"What they want, I don't know"
The Ramones are one of those bands it should be impossible to compile, because listening to them for anything more than half an hour outside of a live environment is frankly absurd. The key to the band’s greatness was how direct and concise their songs were, so to string dozens of them end to end inevitably lessens their impact. This also means that something like a boxed set, or even a two CD compilation, is just far too much Ramones to digest. Hell, any compilation of their work that clocks in at over an hour is probably going to lose you.
Thankfully the clever folk at Rhino Records realised this and that there was a gap in the market for a relatively brief ‘best of’ style compilation jamming as many of the bands best known cuts with as little filler as possible. 20 tracks in 50 minutes is the correct balance between being definitive without watering down The Ramones’ legacy.
And what a legacy it is – the touch-stone for every punk act on either side of the Atlantic, thus making Sex Pistols look like little more than a provincial storm in a tea cup by comparison. They also remained the punks with the purest aesthetic. While it could be argued that The Clash were a far more influential act musically, it was The Ramones that were the greater rock and roll band.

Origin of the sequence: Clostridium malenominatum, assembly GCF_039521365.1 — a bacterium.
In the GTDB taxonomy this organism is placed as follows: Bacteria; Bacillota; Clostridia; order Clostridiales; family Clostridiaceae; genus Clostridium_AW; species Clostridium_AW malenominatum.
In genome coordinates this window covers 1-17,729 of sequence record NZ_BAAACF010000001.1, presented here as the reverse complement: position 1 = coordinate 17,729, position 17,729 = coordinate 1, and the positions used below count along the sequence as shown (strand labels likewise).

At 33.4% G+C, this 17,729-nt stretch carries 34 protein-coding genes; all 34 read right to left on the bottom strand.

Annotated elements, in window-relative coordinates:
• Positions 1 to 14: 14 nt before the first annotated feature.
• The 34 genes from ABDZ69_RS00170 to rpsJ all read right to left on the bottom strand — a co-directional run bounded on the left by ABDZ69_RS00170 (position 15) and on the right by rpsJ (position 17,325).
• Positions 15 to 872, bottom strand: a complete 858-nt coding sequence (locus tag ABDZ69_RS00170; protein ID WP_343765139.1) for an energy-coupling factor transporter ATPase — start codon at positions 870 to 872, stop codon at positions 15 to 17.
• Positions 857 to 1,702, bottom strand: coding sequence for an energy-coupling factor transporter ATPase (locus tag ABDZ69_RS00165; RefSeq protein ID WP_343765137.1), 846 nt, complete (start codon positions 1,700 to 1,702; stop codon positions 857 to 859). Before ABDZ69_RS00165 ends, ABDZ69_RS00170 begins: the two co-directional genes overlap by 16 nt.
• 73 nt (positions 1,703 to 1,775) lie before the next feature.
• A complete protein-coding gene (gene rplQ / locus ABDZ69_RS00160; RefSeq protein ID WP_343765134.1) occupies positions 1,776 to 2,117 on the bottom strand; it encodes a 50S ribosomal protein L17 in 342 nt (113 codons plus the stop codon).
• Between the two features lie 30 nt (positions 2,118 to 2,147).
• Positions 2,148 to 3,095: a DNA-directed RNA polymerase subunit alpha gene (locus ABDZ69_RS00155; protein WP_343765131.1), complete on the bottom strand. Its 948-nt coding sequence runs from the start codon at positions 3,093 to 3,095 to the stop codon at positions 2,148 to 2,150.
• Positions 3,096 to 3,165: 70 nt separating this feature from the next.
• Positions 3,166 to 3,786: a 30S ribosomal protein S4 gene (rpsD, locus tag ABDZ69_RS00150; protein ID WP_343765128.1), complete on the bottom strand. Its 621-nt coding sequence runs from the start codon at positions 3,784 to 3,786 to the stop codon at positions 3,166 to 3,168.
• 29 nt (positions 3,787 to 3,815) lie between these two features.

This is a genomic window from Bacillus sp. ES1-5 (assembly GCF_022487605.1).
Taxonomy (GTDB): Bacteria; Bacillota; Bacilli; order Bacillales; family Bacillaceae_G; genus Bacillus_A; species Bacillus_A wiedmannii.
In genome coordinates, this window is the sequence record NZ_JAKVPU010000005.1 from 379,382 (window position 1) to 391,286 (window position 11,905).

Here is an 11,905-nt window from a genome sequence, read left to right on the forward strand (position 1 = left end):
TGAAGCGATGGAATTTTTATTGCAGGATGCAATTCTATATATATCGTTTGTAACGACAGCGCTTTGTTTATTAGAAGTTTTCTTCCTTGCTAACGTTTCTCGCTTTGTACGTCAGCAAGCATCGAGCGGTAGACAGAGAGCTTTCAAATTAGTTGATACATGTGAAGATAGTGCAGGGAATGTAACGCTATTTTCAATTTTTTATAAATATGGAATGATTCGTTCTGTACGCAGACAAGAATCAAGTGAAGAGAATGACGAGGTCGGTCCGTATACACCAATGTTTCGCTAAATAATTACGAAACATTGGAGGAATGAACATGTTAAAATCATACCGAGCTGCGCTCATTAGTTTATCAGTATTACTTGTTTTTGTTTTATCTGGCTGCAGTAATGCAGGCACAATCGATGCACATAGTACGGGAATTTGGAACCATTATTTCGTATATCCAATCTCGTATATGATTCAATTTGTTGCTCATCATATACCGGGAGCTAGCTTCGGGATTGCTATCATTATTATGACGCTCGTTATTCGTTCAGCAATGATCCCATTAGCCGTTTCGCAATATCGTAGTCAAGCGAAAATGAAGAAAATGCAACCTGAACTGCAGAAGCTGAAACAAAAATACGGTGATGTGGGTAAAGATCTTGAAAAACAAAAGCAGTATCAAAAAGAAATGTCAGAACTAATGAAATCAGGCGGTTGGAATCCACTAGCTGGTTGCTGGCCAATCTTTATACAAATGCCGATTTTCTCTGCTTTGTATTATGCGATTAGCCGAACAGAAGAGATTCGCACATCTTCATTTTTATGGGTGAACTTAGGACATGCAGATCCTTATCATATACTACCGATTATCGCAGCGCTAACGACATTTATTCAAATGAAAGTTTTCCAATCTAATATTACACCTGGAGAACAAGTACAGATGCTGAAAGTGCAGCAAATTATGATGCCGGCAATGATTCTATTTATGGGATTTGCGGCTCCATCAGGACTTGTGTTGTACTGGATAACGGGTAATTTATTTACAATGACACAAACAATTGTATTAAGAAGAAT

Perhaps that is where The Ramones strength truly lied, the fact that the two minute rock and roll single was so undeniably part of their DNA and that they remained as pure to that (slightly bizarre collaborations with Phil Spector aside) as they could. While Buzzcocks are the act most often pointed to at being punks greatest pop band, there are at least a dozen tracks on this compilation that put that band’s collected works very much in the shade and frankly, chances are Diggle and Shelley would agree with that whole-heartedly. While they couldn’t boast the sales of the bands they influenced, The Ramones had a bigger influence on the Punk movement that followed than any other act.
Yep, even The Stooges.